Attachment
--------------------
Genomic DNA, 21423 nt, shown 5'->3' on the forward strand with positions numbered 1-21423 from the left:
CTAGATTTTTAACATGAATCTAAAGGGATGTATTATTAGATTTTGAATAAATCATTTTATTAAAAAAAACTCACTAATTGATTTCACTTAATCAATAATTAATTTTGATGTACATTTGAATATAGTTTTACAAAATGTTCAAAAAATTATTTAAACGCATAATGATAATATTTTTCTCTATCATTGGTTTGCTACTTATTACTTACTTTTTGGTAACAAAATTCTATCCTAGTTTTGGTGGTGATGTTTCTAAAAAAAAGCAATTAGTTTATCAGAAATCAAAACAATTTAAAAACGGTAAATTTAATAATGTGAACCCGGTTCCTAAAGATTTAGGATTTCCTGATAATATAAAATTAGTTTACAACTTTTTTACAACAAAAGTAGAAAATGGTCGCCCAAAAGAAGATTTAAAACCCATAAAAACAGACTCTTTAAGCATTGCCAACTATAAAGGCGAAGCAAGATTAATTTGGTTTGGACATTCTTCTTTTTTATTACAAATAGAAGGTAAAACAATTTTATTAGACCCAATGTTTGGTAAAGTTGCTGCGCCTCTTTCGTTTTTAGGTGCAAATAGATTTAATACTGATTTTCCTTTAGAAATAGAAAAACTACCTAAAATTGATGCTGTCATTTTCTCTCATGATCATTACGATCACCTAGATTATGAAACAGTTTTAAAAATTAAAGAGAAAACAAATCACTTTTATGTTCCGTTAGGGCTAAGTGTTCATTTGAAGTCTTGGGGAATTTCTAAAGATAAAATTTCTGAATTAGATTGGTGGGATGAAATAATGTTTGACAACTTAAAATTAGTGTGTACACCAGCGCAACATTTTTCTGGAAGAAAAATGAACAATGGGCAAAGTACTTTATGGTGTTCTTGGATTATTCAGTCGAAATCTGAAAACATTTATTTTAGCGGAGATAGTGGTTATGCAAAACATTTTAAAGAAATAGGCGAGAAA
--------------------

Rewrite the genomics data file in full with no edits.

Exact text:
Genomic DNA, 21423 nt, shown 5'->3' on the forward strand with positions numbered 1-21423 from the left:
CTAGATTTTTAACATGAATCTAAAGGGATGTATTATTAGATTTTGAATAAATCATTTTATTAAAAAAAACTCACTAATTGATTTCACTTAATCAATAATTAATTTTGATGTACATTTGAATATAGTTTTACAAAATGTTCAAAAAATTATTTAAACGCATAATGATAATATTTTTCTCTATCATTGGTTTGCTACTTATTACTTACTTTTTGGTAACAAAATTCTATCCTAGTTTTGGTGGTGATGTTTCTAAAAAAAAGCAATTAGTTTATCAGAAATCAAAACAATTTAAAAACGGTAAATTTAATAATGTGAACCCGGTTCCTAAAGATTTAGGATTTCCTGATAATATAAAATTAGTTTACAACTTTTTTACAACAAAAGTAGAAAATGGTCGCCCAAAAGAAGATTTAAAACCCATAAAAACAGACTCTTTAAGCATTGCCAACTATAAAGGCGAAGCAAGATTAATTTGGTTTGGACATTCTTCTTTTTTATTACAAATAGAAGGTAAAACAATTTTATTAGACCCAATGTTTGGTAAAGTTGCTGCGCCTCTTTCGTTTTTAGGTGCAAATAGATTTAATACTGATTTTCCTTTAGAAATAGAAAAACTACCTAAAATTGATGCTGTCATTTTCTCTCATGATCATTACGATCACCTAGATTATGAAACAGTTTTAAAAATTAAAGAGAAAACAAATCACTTTTATGTTCCGTTAGGGCTAAGTGTTCATTTGAAGTCTTGGGGAATTTCTAAAGATAAAATTTCTGAATTAGATTGGTGGGATGAAATAATGTTTGACAACTTAAAATTAGTGTGTACACCAGCGCAACATTTTTCTGGAAGAAAAATGAACAATGGGCAAAGTACTTTATGGTGTTCTTGGATTATTCAGTCGAAATCTGAAAACATTTATTTTAGCGGAGATAGTGGTTATGCAAAACATTTTAAAGAAATAGGCGAGAAA